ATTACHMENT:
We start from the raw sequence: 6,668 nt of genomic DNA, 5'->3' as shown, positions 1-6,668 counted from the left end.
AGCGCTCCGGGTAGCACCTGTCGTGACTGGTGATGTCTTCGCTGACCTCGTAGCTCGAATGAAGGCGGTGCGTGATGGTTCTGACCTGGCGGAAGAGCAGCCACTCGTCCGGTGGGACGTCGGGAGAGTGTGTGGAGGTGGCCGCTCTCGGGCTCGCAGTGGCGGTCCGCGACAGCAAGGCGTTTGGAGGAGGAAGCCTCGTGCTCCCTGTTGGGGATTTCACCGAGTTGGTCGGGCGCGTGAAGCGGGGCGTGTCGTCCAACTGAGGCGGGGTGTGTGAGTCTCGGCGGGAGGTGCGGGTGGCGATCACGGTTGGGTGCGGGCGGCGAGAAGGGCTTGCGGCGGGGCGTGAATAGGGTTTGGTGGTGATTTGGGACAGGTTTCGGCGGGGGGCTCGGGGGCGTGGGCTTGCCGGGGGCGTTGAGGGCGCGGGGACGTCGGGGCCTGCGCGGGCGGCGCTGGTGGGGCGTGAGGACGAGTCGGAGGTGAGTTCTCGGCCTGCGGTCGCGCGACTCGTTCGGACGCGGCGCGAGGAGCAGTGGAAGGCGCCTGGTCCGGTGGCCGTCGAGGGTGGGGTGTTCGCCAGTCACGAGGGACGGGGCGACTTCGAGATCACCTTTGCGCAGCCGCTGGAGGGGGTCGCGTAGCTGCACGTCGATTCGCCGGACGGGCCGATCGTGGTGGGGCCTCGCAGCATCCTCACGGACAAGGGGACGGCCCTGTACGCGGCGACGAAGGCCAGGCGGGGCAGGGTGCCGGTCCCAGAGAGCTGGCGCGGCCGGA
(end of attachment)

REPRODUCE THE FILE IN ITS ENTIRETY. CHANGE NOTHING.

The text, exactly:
We start from the raw sequence: 6,668 nt of genomic DNA, 5'->3' as shown, positions 1-6,668 counted from the left end.
AGCGCTCCGGGTAGCACCTGTCGTGACTGGTGATGTCTTCGCTGACCTCGTAGCTCGAATGAAGGCGGTGCGTGATGGTTCTGACCTGGCGGAAGAGCAGCCACTCGTCCGGTGGGACGTCGGGAGAGTGTGTGGAGGTGGCCGCTCTCGGGCTCGCAGTGGCGGTCCGCGACAGCAAGGCGTTTGGAGGAGGAAGCCTCGTGCTCCCTGTTGGGGATTTCACCGAGTTGGTCGGGCGCGTGAAGCGGGGCGTGTCGTCCAACTGAGGCGGGGTGTGTGAGTCTCGGCGGGAGGTGCGGGTGGCGATCACGGTTGGGTGCGGGCGGCGAGAAGGGCTTGCGGCGGGGCGTGAATAGGGTTTGGTGGTGATTTGGGACAGGTTTCGGCGGGGGGCTCGGGGGCGTGGGCTTGCCGGGGGCGTTGAGGGCGCGGGGACGTCGGGGCCTGCGCGGGCGGCGCTGGTGGGGCGTGAGGACGAGTCGGAGGTGAGTTCTCGGCCTGCGGTCGCGCGACTCGTTCGGACGCGGCGCGAGGAGCAGTGGAAGGCGCCTGGTCCGGTGGCCGTCGAGGGTGGGGTGTTCGCCAGTCACGAGGGACGGGGCGACTTCGAGATCACCTTTGCGCAGCCGCTGGAGGGGGTCGCGTAGCTGCACGTCGATTCGCCGGACGGGCCGATCGTGGTGGGGCCTCGCAGCATCCTCACGGACAAGGGGACGGCCCTGTACGCGGCGACGAAGGCCAGGCGGGGCAGGGTGCCGGTCCCAGAGAGCTGGCGCGGCCGGA